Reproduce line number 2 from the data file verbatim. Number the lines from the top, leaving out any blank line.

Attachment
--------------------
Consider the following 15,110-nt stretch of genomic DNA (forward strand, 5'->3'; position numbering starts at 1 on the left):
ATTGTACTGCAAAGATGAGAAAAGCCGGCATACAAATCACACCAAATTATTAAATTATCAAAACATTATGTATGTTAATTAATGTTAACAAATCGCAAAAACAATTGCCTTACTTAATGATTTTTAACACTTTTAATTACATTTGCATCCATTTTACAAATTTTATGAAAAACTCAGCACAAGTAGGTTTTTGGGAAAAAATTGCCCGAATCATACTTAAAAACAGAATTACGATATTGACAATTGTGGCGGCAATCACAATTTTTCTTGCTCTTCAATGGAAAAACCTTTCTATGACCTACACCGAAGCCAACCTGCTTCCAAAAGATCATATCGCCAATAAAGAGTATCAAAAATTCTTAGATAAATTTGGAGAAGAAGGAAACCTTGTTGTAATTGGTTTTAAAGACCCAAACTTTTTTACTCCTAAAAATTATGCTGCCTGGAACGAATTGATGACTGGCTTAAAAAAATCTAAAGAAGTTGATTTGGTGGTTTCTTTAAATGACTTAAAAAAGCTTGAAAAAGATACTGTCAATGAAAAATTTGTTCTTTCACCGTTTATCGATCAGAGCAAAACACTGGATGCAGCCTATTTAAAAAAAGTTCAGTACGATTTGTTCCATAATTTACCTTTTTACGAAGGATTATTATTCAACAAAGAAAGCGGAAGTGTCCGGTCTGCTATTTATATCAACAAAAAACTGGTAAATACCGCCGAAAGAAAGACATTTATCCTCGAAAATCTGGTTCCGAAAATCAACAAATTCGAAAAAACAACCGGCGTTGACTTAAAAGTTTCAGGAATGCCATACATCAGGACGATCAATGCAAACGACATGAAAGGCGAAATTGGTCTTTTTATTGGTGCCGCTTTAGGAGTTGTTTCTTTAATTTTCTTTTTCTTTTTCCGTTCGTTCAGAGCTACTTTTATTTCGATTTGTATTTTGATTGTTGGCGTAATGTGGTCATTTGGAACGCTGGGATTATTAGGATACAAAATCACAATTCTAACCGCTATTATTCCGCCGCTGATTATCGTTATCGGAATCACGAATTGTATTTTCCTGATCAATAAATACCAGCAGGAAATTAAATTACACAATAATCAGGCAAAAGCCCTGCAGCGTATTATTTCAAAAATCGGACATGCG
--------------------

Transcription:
ATTGTACTGCAAAGATGAGAAAAGCCGGCATACAAATCACACCAAATTATTAAATTATCAAAACATTATGTATGTTAATTAATGTTAACAAATCGCAAAAACAATTGCCTTACTTAATGATTTTTAACACTTTTAATTACATTTGCATCCATTTTACAAATTTTATGAAAAACTCAGCACAAGTAGGTTTTTGGGAAAAAATTGCCCGAATCATACTTAAAAACAGAATTACGATATTGACAATTGTGGCGGCAATCACAATTTTTCTTGCTCTTCAATGGAAAAACCTTTCTATGACCTACACCGAAGCCAACCTGCTTCCAAAAGATCATATCGCCAATAAAGAGTATCAAAAATTCTTAGATAAATTTGGAGAAGAAGGAAACCTTGTTGTAATTGGTTTTAAAGACCCAAACTTTTTTACTCCTAAAAATTATGCTGCCTGGAACGAATTGATGACTGGCTTAAAAAAATCTAAAGAAGTTGATTTGGTGGTTTCTTTAAATGACTTAAAAAAGCTTGAAAAAGATACTGTCAATGAAAAATTTGTTCTTTCACCGTTTATCGATCAGAGCAAAACACTGGATGCAGCCTATTTAAAAAAAGTTCAGTACGATTTGTTCCATAATTTACCTTTTTACGAAGGATTATTATTCAACAAAGAAAGCGGAAGTGTCCGGTCTGCTATTTATATCAACAAAAAACTGGTAAATACCGCCGAAAGAAAGACATTTATCCTCGAAAATCTGGTTCCGAAAATCAACAAATTCGAAAAAACAACCGGCGTTGACTTAAAAGTTTCAGGAATGCCATACATCAGGACGATCAATGCAAACGACATGAAAGGCGAAATTGGTCTTTTTATTGGTGCCGCTTTAGGAGTTGTTTCTTTAATTTTCTTTTTCTTTTTCCGTTCGTTCAGAGCTACTTTTATTTCGATTTGTATTTTGATTGTTGGCGTAATGTGGTCATTTGGAACGCTGGGATTATTAGGATACAAAATCACAATTCTAACCGCTATTATTCCGCCGCTGATTATCGTTATCGGAATCACGAATTGTATTTTCCTGATCAATAAATACCAGCAGGAAATTAAATTACACAATAATCAGGCAAAAGCCCTGCAGCGTATTATTTCAAAAATCGGACATGCG